Lawyers for former Secretary of State Hillary Clinton, seeking to avoid her deposition testimony, repeatedly informed U.S. District Court Judge Emmet G. Sullivan that her use of the clintonemail.com system was nothing more than a continuation of her standard “practice.” 

Judicial Watch attorneys only seek to question Mrs. Clinton for no more than three hours as part of a discovery process that already saw the testimony of several witnesses, including her top State aides, Cheryl Mills and Huma Abedin.

But her legal team claimed in a court hearing before Judge Sullivan last week that questioning Secretary Clinton about her motivation for the use of the system would not yield any additional information other than that it was simply for her own “convenience.”

But it seems that Mrs. Clinton’s email claims change every time she’s asked about the issue.

On “60 Minutes” this past Sunday evening, Mrs. Clinton again raised her claim of convenience.  Only this time, she did so with an added twist that had Judicial Watch going back to Judge Sullivan to further press our case that there is far more to her email claims than she has thus far divulged. The tell-tale exchange with interviewer Scott Pelley went thusly:

PELLEY: Why did you do that, have the private email servers?

CLINTON: You know, Scott, other people did have – other secretaries of state, other high-ranking members of administrations, plural. And it was recommended that it would be convenient, and I thought it would be. It's turned out to be anything but.

And there, for the first time ever, Mrs. Clinton openly admitted that her use of a non-state.gov email system that compromised national security – and that subverted Freedom of Information Act requirements – was “recommended” by someone else to her.  Someone else, we now learn, told her to use this system for “convenience.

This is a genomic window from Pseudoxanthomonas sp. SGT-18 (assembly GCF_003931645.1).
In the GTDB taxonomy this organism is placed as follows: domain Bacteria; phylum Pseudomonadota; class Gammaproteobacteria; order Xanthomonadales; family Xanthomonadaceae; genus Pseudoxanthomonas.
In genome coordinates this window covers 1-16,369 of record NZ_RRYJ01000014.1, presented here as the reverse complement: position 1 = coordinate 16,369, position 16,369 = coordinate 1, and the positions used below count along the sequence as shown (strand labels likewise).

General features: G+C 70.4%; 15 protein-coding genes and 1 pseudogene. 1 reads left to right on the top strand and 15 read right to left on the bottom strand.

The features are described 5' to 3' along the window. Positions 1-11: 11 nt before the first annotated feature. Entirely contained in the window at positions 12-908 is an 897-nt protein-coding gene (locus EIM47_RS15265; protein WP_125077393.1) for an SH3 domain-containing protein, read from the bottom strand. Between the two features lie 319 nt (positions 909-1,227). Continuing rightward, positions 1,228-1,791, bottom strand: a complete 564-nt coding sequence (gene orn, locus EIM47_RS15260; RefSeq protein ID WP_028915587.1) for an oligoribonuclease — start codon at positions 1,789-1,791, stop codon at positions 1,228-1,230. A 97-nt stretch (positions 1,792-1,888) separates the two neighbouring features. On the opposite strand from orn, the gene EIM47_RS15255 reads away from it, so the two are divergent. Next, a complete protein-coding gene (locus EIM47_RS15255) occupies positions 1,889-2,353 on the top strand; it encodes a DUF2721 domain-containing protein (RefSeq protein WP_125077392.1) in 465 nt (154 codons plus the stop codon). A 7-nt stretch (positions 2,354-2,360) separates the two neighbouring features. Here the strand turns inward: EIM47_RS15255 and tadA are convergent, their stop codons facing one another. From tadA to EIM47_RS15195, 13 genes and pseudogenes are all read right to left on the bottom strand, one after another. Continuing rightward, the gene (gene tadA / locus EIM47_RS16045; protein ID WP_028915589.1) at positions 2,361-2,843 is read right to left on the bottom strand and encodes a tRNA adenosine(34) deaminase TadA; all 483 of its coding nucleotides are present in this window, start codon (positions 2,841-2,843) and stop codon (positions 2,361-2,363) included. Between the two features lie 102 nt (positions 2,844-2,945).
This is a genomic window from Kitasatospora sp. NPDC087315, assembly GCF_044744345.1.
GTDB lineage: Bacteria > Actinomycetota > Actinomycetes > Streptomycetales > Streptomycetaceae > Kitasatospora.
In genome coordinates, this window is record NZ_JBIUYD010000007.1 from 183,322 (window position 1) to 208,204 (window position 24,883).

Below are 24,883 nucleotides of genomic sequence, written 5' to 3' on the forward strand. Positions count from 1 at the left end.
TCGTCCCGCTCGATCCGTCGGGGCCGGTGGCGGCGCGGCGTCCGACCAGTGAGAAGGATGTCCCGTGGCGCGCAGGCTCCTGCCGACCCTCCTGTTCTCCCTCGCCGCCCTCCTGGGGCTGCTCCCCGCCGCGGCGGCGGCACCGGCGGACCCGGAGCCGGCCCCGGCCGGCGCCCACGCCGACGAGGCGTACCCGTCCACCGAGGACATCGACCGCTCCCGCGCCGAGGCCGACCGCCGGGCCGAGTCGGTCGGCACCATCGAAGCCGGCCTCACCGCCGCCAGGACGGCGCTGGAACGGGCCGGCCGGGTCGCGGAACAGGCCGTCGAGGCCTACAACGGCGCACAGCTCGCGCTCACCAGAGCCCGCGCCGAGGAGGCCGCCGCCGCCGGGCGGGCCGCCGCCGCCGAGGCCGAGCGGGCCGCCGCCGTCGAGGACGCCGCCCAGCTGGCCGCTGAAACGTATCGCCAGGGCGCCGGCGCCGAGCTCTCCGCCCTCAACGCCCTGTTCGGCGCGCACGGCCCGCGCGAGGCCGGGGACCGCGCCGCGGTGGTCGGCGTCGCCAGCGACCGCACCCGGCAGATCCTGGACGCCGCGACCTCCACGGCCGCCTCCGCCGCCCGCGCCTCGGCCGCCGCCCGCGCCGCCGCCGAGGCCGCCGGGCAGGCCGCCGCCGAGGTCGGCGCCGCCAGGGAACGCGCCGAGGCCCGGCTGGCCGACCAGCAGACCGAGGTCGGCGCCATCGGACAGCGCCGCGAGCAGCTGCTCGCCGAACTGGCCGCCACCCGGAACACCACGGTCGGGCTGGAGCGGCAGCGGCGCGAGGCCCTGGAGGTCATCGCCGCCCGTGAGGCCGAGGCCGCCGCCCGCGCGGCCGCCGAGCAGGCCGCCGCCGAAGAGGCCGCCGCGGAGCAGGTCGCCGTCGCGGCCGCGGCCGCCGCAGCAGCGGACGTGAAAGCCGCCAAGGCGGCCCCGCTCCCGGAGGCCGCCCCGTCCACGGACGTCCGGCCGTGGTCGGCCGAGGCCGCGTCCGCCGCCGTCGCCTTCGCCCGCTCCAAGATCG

So, in our filing of a notice of “New, Relevant Information” Tuesday evening, Judicial Watch cited this latest Clinton email revelation as more good reason for her testimony:

If a State Department official, such as the executive secretary or the legal advisor, recommended that Secretary Clinton use a non-state.gov system for State Department business, such evidence could demonstrate the State Department’s role in the decision.

Similarly, if someone who understood the secretary’s FOIA obligations recommended Secretary Clinton’s use of the system, such evidence could suggest that the motivation was more than just convenience.

Again, Hillary Clinton has never previously suggested that her decision to use the clintonemail.com system for official government business was based on someone else’s recommendation. 

We don’t know exactly what she told the FBI, but nothing in FBI Director Comey’s public statement and congressional testimony about the Clinton email issue suggests that Clinton blamed someone else for her email woes.  

And now, because of the new issue that she just raised in response to a softball question, Hillary Clinton bolstered our argument that her testimony under oath is essential to help the courts and the public get complete answers about Clinton’s illicit email practices during her time on the public dime at the State Department.

Tom Fitton is president of Judicial Watch. Founded in 1994, Judicial Watch Inc. is a constitutionally conservative, nonpartisan educational foundation that promotes transparency, accountability and integrity in government, politics and the law.